My brother-in-law was never accused of being politically correct.   He had been known on occasion to tell one or more of his female co-workers to visit the moon hut during a certain monthly celebration. (I hope this doesn’t interfere with his first retirement check).   But, to a woman, they all loved him.  He was, at times, at odds with the teachers union, his superiors, and parents.  But in each instance, he had the best interest of the students in mind.  He was very well respected and like Frank Sinatra, he did it his way.

So to my brother-in -law, I say “well done”.  Your retirement is well-deserved and you will be missed by your peers and co-workers and above all, the students.  So here’s to more Florida time in winter with your lovely wife, more golf, more late morning breakfasts, more days with your grandkids and more times to watch “Tombstone”.

Incidentally, if  my brother-in-law finds out I can quote “You’ve Got Mail”  like he can quote “Tombstone”,   he will want to send me to the moon hut the next time he hears me fussing.

If you like this photo, you can see more of my photos here.

Pieris Japonica in Sunlight

image_1 2Sometimes all we need is to bask in the glow of the sun.

After a particular long winter in eastern Kentucky of cold and wet and gray days, these early, sunny, spring days give us a renewed vigor and hope.

Pharaoh Akhenaton, who hailed from the land of the Nile and died about 1335 BC, appreciated the healing power of the sun.   Though the Nile winters probably weren’t as long as the ones  along the Licking, he thought enough about Ol’ Sol to try to make him the only god in Egypt (other than himself, of course).   However since the good pharaoh noticed that no one was oiling up in his presence, he probably sensed that the sun may have been a little more important than himself.  He is credited to bringing monotheistic worshiping to Egypt, quite radical thinking in those days.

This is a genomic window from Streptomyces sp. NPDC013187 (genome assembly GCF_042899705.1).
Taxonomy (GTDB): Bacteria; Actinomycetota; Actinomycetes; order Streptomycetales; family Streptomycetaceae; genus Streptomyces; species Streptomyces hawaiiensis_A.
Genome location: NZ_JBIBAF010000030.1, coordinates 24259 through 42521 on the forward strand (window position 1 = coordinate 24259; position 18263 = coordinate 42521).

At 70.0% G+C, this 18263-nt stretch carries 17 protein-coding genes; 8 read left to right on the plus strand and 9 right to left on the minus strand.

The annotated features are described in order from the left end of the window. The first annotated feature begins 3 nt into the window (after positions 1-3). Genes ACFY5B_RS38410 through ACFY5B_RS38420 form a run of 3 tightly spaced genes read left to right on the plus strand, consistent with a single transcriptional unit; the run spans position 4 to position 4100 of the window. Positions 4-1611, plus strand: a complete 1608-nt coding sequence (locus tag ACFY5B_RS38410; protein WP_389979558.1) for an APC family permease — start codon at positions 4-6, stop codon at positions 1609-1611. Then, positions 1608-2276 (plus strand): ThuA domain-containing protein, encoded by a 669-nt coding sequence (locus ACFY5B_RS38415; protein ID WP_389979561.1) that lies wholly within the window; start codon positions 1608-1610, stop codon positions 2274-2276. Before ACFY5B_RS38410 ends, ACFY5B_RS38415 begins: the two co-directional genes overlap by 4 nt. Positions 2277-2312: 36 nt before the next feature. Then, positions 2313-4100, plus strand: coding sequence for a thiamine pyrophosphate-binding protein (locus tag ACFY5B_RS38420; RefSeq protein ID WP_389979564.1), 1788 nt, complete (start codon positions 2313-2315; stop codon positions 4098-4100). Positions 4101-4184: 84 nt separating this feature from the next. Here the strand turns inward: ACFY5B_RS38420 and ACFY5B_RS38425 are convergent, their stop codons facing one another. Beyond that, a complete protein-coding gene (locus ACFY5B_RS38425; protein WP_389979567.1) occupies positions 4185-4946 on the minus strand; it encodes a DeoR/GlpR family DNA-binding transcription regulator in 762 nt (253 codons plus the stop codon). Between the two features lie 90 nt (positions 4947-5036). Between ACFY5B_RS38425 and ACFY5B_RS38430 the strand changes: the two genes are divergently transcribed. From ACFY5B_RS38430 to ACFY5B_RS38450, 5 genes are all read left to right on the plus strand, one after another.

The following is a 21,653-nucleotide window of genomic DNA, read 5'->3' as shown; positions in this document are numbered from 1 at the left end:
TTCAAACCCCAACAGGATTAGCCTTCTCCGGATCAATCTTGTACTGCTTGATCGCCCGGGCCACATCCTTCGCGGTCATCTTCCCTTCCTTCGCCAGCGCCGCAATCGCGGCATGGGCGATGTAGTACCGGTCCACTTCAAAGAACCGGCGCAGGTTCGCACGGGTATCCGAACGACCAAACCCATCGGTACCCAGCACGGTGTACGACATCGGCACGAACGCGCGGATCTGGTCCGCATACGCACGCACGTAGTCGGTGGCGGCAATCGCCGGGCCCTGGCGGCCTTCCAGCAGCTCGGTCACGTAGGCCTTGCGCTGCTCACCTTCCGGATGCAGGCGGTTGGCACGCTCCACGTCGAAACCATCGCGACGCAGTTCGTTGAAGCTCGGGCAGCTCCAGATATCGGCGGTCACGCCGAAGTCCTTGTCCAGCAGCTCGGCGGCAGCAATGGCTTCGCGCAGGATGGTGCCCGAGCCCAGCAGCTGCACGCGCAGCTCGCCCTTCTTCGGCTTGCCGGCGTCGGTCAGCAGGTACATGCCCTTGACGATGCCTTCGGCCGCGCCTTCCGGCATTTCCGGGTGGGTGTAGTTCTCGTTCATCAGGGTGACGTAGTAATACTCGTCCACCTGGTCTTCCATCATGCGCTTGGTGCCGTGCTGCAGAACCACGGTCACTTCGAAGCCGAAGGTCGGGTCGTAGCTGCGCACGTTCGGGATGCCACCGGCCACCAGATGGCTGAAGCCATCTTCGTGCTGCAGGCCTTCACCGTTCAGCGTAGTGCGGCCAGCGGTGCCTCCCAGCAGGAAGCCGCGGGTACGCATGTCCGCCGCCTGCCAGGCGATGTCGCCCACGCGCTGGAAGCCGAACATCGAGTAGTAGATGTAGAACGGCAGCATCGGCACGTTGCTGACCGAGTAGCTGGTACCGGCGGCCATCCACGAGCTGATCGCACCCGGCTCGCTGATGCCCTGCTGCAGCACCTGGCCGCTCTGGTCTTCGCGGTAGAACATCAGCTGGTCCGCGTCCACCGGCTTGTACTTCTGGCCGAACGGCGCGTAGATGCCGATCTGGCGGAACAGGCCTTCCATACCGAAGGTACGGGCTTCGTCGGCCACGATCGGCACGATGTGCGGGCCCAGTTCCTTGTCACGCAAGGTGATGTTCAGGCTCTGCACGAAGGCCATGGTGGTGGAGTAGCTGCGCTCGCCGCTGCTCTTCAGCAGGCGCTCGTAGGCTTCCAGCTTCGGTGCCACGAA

After he expired he was deemed a little goofy by the religious community and polytheism was restored.   In a sense, Akhenaton got the equation right (wanting to serve one god), he  just solved for the wrong variable.

To continue this walk down memory lane, Akhenaton’s wife was Nefertiti.   And who doesn’t like to say “Nefertiti”?  They were the proud parents of Steve Martin’s alter ego, King Tut.

While playing with my new macro lens, I took this picture of a Pieris Japonica bush in our landscaping.  I took the photo a few days ago.   I like how the little bloom at the end of the strand has found the sunlight.    He seems happier and more well-adjusted than the other pasty, nerdy-looking blooms with the Cheetos-stained petals.

I thought of how we all need the sun and how God placed the sun at exactly the right distance for us.   Though the sun has been given a bum rap with all of the UV scare, it actually is a necessary part of our good health.  We need certain amounts of sunlight to aid in digestion, skin problems, and sleep.  We need its anti-bacterial defenses.    This is only a small list of benefits of the proper amount of sun-worshiping.

We probably don’t need to go to the extreme of the West Liberty Kiwanis Swimming Pool  lifeguards of the 1970’s and oil up with  Hawaiian Tropic red label for maximum tanning (affectionately known as “fry sauce”).   We just need to follow the advice of this little Pieris Japonica bloom and seek the healing warmth of the sun when we can.

So get out and bask in the sunlight.   The religious leaders probably won’t put you in stocks on the town square.   Although, if the sun is shining, you probably would feel better.

If you like this photo, you can see more of my pictures here.